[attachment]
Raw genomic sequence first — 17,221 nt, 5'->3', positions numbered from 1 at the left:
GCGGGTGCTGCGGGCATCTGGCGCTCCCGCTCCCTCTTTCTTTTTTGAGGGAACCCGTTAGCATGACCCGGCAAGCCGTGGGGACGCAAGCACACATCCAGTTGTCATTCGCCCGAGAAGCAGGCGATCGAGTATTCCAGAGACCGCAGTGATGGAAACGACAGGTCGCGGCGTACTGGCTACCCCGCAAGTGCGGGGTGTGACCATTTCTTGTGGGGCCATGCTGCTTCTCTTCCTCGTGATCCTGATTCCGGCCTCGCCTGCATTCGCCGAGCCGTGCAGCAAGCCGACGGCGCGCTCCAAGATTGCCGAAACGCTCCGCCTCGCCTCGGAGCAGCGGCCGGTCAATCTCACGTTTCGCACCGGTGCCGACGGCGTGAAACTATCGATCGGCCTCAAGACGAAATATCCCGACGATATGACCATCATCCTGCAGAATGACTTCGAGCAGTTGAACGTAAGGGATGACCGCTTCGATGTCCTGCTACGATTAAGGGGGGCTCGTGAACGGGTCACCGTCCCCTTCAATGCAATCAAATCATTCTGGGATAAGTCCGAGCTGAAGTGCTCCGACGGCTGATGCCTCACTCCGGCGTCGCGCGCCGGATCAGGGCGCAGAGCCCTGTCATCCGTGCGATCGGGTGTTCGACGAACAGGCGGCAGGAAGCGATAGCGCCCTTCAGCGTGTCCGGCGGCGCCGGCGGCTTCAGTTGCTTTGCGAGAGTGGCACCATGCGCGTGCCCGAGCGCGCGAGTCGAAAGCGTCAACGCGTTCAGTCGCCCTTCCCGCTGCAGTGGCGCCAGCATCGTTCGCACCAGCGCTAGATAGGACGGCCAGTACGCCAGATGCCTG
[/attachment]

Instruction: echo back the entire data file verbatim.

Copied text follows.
Raw genomic sequence first — 17,221 nt, 5'->3', positions numbered from 1 at the left:
GCGGGTGCTGCGGGCATCTGGCGCTCCCGCTCCCTCTTTCTTTTTTGAGGGAACCCGTTAGCATGACCCGGCAAGCCGTGGGGACGCAAGCACACATCCAGTTGTCATTCGCCCGAGAAGCAGGCGATCGAGTATTCCAGAGACCGCAGTGATGGAAACGACAGGTCGCGGCGTACTGGCTACCCCGCAAGTGCGGGGTGTGACCATTTCTTGTGGGGCCATGCTGCTTCTCTTCCTCGTGATCCTGATTCCGGCCTCGCCTGCATTCGCCGAGCCGTGCAGCAAGCCGACGGCGCGCTCCAAGATTGCCGAAACGCTCCGCCTCGCCTCGGAGCAGCGGCCGGTCAATCTCACGTTTCGCACCGGTGCCGACGGCGTGAAACTATCGATCGGCCTCAAGACGAAATATCCCGACGATATGACCATCATCCTGCAGAATGACTTCGAGCAGTTGAACGTAAGGGATGACCGCTTCGATGTCCTGCTACGATTAAGGGGGGCTCGTGAACGGGTCACCGTCCCCTTCAATGCAATCAAATCATTCTGGGATAAGTCCGAGCTGAAGTGCTCCGACGGCTGATGCCTCACTCCGGCGTCGCGCGCCGGATCAGGGCGCAGAGCCCTGTCATCCGTGCGATCGGGTGTTCGACGAACAGGCGGCAGGAAGCGATAGCGCCCTTCAGCGTGTCCGGCGGCGCCGGCGGCTTCAGTTGCTTTGCGAGAGTGGCACCATGCGCGTGCCCGAGCGCGCGAGTCGAAAGCGTCAACGCGTTCAGTCGCCCTTCCCGCTGCAGTGGCGCCAGCATCGTTCGCACCAGCGCTAGATAGGACGGCCAGTACGCCAGATGCCTG